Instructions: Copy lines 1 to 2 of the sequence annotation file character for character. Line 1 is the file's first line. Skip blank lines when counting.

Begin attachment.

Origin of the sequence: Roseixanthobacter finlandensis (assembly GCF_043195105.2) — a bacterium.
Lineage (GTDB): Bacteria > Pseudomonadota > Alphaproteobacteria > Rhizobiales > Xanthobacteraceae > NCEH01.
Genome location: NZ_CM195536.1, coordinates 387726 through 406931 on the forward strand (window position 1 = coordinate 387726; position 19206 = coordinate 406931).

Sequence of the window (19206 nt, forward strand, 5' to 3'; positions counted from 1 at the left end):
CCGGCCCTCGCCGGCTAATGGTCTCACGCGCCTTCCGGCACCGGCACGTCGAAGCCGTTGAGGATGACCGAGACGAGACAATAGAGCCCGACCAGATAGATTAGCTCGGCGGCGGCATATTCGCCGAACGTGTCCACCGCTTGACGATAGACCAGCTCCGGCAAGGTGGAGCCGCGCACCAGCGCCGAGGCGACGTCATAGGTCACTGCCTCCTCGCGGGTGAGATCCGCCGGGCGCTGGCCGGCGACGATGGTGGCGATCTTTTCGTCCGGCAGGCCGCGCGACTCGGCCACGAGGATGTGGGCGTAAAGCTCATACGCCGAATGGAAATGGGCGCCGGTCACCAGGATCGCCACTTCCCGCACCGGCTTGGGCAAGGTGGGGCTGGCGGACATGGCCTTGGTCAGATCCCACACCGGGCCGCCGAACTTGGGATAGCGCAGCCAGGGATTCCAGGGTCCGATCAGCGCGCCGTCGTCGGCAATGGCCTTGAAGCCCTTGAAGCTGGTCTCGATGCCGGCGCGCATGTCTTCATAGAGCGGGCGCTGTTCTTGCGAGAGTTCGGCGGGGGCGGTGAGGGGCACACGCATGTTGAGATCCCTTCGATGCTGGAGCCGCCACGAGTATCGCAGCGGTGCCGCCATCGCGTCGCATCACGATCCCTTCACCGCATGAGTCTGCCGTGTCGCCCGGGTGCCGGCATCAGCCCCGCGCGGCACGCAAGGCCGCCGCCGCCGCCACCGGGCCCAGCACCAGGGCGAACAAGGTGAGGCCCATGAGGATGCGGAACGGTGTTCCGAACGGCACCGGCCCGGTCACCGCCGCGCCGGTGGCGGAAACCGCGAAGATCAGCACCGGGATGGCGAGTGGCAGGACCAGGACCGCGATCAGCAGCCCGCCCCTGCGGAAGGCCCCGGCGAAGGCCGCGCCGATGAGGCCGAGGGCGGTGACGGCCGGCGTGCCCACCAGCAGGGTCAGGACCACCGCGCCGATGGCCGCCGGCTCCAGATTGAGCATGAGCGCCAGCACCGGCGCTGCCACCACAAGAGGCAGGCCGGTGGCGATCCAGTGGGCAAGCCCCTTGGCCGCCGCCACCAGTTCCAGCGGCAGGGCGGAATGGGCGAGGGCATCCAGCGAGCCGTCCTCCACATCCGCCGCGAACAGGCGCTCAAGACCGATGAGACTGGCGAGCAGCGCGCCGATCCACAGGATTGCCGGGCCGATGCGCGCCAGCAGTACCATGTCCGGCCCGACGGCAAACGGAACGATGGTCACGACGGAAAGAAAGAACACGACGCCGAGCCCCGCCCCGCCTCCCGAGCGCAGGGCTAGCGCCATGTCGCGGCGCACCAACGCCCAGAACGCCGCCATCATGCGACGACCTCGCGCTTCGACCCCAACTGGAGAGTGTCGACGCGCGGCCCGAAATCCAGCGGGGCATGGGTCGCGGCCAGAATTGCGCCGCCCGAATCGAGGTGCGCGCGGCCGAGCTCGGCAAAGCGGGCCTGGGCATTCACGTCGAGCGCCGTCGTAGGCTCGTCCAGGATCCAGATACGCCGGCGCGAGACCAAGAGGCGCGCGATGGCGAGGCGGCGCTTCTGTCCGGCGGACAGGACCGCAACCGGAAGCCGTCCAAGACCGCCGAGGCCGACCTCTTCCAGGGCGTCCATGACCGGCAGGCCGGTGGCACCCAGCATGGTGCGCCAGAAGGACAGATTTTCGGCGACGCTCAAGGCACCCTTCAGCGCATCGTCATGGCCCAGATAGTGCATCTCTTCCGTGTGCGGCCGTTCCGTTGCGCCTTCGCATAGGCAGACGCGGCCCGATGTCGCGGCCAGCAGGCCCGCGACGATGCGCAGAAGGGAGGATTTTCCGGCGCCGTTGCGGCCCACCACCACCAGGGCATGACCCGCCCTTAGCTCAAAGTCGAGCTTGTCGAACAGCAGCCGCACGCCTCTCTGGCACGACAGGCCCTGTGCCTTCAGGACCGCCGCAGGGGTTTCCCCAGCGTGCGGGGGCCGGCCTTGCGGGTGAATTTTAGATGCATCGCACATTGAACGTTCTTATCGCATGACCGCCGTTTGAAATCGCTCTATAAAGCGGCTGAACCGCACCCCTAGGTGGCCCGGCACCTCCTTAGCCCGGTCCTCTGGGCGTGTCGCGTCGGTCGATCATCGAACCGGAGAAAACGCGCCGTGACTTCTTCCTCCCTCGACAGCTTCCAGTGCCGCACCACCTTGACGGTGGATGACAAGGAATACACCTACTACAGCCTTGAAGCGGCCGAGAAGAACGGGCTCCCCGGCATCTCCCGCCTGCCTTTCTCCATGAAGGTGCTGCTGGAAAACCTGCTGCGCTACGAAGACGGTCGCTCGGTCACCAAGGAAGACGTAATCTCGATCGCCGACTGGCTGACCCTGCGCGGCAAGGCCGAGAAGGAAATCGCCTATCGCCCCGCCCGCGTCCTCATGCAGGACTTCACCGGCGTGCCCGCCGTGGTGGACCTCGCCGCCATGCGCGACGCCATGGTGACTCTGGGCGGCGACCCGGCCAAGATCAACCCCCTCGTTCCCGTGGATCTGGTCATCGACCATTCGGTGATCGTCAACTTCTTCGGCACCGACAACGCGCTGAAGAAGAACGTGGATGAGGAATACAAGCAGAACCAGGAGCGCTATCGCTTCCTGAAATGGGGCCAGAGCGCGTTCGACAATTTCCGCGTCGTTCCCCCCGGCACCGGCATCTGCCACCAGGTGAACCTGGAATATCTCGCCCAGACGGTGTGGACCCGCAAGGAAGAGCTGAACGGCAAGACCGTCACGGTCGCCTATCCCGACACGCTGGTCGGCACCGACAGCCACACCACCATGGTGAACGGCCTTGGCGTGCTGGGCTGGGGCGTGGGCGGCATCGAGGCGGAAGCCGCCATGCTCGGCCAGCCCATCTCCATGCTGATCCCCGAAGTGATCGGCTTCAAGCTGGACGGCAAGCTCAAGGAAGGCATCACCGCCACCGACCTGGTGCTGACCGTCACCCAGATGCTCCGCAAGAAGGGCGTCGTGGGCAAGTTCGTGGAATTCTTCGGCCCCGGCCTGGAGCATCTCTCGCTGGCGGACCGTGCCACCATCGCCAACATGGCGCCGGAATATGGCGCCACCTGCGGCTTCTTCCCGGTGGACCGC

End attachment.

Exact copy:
Origin of the sequence: Roseixanthobacter finlandensis (assembly GCF_043195105.2) — a bacterium.
Lineage (GTDB): Bacteria > Pseudomonadota > Alphaproteobacteria > Rhizobiales > Xanthobacteraceae > NCEH01.